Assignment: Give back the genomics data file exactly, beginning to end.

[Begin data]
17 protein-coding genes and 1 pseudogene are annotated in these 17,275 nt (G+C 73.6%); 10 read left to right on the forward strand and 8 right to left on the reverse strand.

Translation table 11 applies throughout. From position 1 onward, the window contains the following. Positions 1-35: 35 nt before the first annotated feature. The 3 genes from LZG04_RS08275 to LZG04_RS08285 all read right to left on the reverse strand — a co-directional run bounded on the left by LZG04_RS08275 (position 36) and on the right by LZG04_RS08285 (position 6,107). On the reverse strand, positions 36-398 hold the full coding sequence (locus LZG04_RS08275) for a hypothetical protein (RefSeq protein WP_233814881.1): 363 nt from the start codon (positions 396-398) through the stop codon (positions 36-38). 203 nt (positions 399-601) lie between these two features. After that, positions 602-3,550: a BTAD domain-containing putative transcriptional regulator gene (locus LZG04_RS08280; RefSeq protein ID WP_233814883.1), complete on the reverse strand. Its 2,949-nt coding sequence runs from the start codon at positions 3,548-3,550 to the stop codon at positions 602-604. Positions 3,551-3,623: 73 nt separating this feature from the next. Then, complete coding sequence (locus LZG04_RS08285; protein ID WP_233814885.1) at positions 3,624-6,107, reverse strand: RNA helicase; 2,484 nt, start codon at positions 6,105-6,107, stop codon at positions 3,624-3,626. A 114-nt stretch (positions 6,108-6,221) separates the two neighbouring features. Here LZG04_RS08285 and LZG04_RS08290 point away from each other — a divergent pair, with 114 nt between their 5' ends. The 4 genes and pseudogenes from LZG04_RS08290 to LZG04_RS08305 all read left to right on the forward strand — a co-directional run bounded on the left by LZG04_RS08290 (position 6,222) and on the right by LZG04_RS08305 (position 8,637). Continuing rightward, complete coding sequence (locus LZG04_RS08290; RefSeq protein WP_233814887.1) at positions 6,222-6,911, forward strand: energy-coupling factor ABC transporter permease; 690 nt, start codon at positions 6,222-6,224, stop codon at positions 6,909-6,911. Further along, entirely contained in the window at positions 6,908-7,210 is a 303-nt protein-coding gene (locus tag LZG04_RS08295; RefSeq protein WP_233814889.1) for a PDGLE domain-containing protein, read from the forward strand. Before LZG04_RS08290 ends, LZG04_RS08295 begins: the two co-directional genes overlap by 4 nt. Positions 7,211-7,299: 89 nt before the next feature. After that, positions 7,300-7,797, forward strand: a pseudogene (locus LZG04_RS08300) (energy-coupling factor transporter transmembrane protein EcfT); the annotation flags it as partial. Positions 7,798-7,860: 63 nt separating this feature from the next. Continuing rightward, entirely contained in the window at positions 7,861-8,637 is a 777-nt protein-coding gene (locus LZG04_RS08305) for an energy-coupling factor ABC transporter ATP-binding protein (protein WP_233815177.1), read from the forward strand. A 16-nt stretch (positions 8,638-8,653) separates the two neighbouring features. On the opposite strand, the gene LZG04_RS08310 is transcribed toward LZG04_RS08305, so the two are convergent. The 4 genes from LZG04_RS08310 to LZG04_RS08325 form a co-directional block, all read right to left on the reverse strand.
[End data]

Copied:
17 protein-coding genes and 1 pseudogene are annotated in these 17,275 nt (G+C 73.6%); 10 read left to right on the forward strand and 8 right to left on the reverse strand.

Translation table 11 applies throughout. From position 1 onward, the window contains the following. Positions 1-35: 35 nt before the first annotated feature. The 3 genes from LZG04_RS08275 to LZG04_RS08285 all read right to left on the reverse strand — a co-directional run bounded on the left by LZG04_RS08275 (position 36) and on the right by LZG04_RS08285 (position 6,107). On the reverse strand, positions 36-398 hold the full coding sequence (locus LZG04_RS08275) for a hypothetical protein (RefSeq protein WP_233814881.1): 363 nt from the start codon (positions 396-398) through the stop codon (positions 36-38). 203 nt (positions 399-601) lie between these two features. After that, positions 602-3,550: a BTAD domain-containing putative transcriptional regulator gene (locus LZG04_RS08280; RefSeq protein ID WP_233814883.1), complete on the reverse strand. Its 2,949-nt coding sequence runs from the start codon at positions 3,548-3,550 to the stop codon at positions 602-604. Positions 3,551-3,623: 73 nt separating this feature from the next. Then, complete coding sequence (locus LZG04_RS08285; protein ID WP_233814885.1) at positions 3,624-6,107, reverse strand: RNA helicase; 2,484 nt, start codon at positions 6,105-6,107, stop codon at positions 3,624-3,626. A 114-nt stretch (positions 6,108-6,221) separates the two neighbouring features. Here LZG04_RS08285 and LZG04_RS08290 point away from each other — a divergent pair, with 114 nt between their 5' ends. The 4 genes and pseudogenes from LZG04_RS08290 to LZG04_RS08305 all read left to right on the forward strand — a co-directional run bounded on the left by LZG04_RS08290 (position 6,222) and on the right by LZG04_RS08305 (position 8,637). Continuing rightward, complete coding sequence (locus LZG04_RS08290; RefSeq protein WP_233814887.1) at positions 6,222-6,911, forward strand: energy-coupling factor ABC transporter permease; 690 nt, start codon at positions 6,222-6,224, stop codon at positions 6,909-6,911. Further along, entirely contained in the window at positions 6,908-7,210 is a 303-nt protein-coding gene (locus tag LZG04_RS08295; RefSeq protein WP_233814889.1) for a PDGLE domain-containing protein, read from the forward strand. Before LZG04_RS08290 ends, LZG04_RS08295 begins: the two co-directional genes overlap by 4 nt. Positions 7,211-7,299: 89 nt before the next feature. After that, positions 7,300-7,797, forward strand: a pseudogene (locus LZG04_RS08300) (energy-coupling factor transporter transmembrane protein EcfT); the annotation flags it as partial. Positions 7,798-7,860: 63 nt separating this feature from the next. Continuing rightward, entirely contained in the window at positions 7,861-8,637 is a 777-nt protein-coding gene (locus LZG04_RS08305) for an energy-coupling factor ABC transporter ATP-binding protein (protein WP_233815177.1), read from the forward strand. A 16-nt stretch (positions 8,638-8,653) separates the two neighbouring features. On the opposite strand, the gene LZG04_RS08310 is transcribed toward LZG04_RS08305, so the two are convergent. The 4 genes from LZG04_RS08310 to LZG04_RS08325 form a co-directional block, all read right to left on the reverse strand.